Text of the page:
“Histology.—Cork, usually of 4 to 8 layers of thin-walled, tangentially elongated cells with suberized walls; secondary cortex, 7 to 10 rows of irregularly quadrangular cells containing starch or raphides of calcium oxalate or microcrystals; several concentric zones of open-collateral bundles separated by narrower zones of interstitial parenchyma, and the bundles of each zone separated by broad pericyclic rays; the whole developed by secondary meristems originating in the pericyle; tracheae average about 75 microns in width and bearing prominent, somewhat wrinkled, non-lignified tyloses.

“Powdered Phytolacca.—Color light yellowish brown to weak yellow; odor slight; taste sweetish, afterward highly acrid; sternutatory; starch grains simple or 2- to 3-compound, the individual grains up to 35 microns, though mostly less than 25 microns in diameter and with a distinct excentric hilum; calcium oxalate in raphides up to 50 microns in length; angular microcrystals; tracheae with elongated and slit-like bordered pores giving the vessels a reticulate appearance, or with diamond-shaped bordered pores; tracheids with scalariform or reticuloscalariform markings; fibers elongated, lignified, and thin-walled with oblique pores; fragments of cork and parenchyma tissue.

Constituents.—Goldstein et al. (/. A. Ph. A., 1937, 26, 306) were unable to find any alkaloid in phytolacca. They obtained a water-soluble material, containing a saponin, which was a local irritant and produced emesis. In the alcoholic extract they found a resin-like material which was a powerful depressant to the central nervous system and proved fatal to a cat in doses of 50 mg. per kilo.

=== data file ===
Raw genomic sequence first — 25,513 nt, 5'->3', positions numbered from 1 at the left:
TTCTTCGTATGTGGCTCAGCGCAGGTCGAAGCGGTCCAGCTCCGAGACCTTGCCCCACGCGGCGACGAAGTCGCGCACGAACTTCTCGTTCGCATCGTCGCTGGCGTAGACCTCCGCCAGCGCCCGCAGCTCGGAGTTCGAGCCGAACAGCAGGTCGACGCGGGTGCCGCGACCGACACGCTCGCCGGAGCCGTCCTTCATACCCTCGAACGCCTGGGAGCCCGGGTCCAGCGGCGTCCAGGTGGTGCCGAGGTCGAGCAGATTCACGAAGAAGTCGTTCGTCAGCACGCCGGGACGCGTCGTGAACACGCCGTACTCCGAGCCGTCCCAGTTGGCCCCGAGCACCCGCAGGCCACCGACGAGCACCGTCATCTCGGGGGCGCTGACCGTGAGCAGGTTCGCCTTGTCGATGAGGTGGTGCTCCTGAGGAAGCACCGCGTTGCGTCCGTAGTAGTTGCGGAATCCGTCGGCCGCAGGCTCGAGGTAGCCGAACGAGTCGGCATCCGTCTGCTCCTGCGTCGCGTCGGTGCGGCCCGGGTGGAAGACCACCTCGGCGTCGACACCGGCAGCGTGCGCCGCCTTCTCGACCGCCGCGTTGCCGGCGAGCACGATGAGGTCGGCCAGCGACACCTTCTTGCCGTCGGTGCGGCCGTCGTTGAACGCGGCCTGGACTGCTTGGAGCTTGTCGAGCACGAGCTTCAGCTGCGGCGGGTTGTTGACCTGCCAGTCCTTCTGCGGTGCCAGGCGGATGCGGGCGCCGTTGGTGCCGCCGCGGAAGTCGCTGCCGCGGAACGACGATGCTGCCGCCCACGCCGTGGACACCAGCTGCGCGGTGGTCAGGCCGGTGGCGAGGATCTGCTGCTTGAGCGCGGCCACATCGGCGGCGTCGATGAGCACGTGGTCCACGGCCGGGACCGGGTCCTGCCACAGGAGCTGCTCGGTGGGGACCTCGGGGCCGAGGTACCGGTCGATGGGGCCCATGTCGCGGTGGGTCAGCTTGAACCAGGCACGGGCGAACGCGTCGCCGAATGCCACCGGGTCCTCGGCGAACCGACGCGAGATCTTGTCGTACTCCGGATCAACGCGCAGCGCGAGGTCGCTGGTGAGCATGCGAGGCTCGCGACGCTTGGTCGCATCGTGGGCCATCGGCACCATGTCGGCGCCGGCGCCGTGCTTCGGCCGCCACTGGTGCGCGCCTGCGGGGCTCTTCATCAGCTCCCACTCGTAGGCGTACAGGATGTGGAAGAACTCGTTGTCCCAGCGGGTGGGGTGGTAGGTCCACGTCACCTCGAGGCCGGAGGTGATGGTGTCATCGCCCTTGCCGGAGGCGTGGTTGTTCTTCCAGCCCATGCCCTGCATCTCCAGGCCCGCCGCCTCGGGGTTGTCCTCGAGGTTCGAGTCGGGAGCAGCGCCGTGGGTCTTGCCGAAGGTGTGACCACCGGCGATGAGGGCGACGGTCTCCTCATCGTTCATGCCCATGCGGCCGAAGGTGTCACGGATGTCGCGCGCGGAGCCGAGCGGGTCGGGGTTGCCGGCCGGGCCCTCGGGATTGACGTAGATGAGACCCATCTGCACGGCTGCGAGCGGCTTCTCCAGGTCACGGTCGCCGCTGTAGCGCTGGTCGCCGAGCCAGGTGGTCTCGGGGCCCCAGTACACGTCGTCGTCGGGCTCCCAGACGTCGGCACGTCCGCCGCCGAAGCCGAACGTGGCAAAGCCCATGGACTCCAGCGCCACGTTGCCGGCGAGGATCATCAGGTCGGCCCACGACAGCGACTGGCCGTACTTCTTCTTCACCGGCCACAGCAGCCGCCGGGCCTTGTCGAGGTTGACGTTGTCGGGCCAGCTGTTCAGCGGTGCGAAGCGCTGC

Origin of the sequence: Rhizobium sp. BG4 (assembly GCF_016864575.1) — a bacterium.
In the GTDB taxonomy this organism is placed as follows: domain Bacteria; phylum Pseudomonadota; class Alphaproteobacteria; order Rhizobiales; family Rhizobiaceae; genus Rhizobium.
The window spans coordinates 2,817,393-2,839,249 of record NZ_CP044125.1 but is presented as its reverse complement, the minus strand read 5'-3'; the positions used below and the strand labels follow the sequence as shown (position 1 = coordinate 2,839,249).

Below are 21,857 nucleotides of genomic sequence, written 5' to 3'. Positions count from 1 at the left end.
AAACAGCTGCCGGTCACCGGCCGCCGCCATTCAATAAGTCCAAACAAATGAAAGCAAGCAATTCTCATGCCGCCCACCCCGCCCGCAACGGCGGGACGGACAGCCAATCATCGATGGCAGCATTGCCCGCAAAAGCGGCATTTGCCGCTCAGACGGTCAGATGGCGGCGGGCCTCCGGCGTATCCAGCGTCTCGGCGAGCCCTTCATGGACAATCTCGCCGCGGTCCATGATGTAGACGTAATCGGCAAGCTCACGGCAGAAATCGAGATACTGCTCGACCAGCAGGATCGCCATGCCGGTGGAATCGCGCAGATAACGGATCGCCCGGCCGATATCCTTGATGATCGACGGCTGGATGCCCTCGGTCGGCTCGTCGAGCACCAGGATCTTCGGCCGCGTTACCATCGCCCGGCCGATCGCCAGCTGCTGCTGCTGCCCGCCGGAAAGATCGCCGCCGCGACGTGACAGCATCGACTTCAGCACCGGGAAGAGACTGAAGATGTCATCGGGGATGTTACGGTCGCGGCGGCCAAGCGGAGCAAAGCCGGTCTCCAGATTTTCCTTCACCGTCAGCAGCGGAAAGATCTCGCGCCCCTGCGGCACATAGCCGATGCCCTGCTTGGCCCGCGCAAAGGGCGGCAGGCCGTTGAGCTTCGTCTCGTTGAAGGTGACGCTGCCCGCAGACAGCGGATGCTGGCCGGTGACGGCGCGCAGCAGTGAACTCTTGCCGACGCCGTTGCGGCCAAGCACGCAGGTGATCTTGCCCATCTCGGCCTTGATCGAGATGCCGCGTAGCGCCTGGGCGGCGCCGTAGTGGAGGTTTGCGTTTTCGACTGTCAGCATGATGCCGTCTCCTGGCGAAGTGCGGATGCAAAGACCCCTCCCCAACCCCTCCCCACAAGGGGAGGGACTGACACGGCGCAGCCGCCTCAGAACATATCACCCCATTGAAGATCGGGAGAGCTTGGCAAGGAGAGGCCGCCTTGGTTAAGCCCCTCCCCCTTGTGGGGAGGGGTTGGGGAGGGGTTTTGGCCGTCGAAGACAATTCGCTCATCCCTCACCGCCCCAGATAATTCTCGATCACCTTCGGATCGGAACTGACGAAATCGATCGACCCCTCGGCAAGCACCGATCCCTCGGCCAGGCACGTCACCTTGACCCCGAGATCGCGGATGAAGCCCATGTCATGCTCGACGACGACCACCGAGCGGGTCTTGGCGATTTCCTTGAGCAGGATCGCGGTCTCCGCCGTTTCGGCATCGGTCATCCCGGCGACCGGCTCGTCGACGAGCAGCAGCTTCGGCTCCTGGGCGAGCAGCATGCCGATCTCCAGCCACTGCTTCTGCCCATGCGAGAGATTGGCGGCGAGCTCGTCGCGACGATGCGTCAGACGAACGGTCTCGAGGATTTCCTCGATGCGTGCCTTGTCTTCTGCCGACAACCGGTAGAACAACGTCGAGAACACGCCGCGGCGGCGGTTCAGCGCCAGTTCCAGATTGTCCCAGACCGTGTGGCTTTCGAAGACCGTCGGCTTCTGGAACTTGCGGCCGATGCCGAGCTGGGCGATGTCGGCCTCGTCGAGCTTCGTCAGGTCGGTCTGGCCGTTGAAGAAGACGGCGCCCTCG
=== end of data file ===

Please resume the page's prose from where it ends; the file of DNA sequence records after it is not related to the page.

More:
Uses.—Macht (/. A. Ph. A., 1937, 26, 594) found that 5 to 10 cc. of fluidextract of poke root caused violent vomiting in cats followed by prostration. Doses of 1 cc. of the fluidextract, deprived of its alcohol, depressed the respiration and circulation of cats; 4 cc. stopped both heart and respiration. Its properties were known to the American Indians before the arrival of the white man. As an emetic it is slow in its operation, frequently not beginning to cause vomiting in less than one or two hours after it has been taken, and then continuing to act for a long time upon both the stomach and the bowels. The vomiting produced by it is said not to be attended with much pain or spasm, but narcotic effects have been observed by some physicians, such as drowsiness, vertigo, and dimness of vision. In overdoses it produces excessive vomiting and purging, attended with great prostration of strength, and sometimes with convulsions, and has, in several instances, proven fatal.

It is not fit for use as an emetic, but has been employed internally in chronic rheumatism and locally has been used in the form of ointment (a drachm to the ounce) in the treatment of parasitic skin diseases. There is, however, no satisfactory evidence that it is therapeutically useful and it is rarely prescribed by physicians.

Dose, emetic, ten to twenty grains (0.6-1.2 Gm.), “alterative,” one to five grains (0.06-0.3 Gm.).

Off. Prep.—Fluidextractum Phytolaccaa, N. F.

Poke Root from Eli Lilly for pharmacy students

This information about Phytolacca or Poke Weed was taken from....

Wood - Osol United States Dispensatory 23rd Edition 1943

One year old Poke Root (Phytolacca)

Poke Root (Phytolacca)

This is an image of Pytolacca Americana. Root sustem pf one-year-old plant. This was grown at the Medicinal Plant Garden of the University of Minnesota. From PHARMACOGNOSY by Gathercoal and Wirth 1947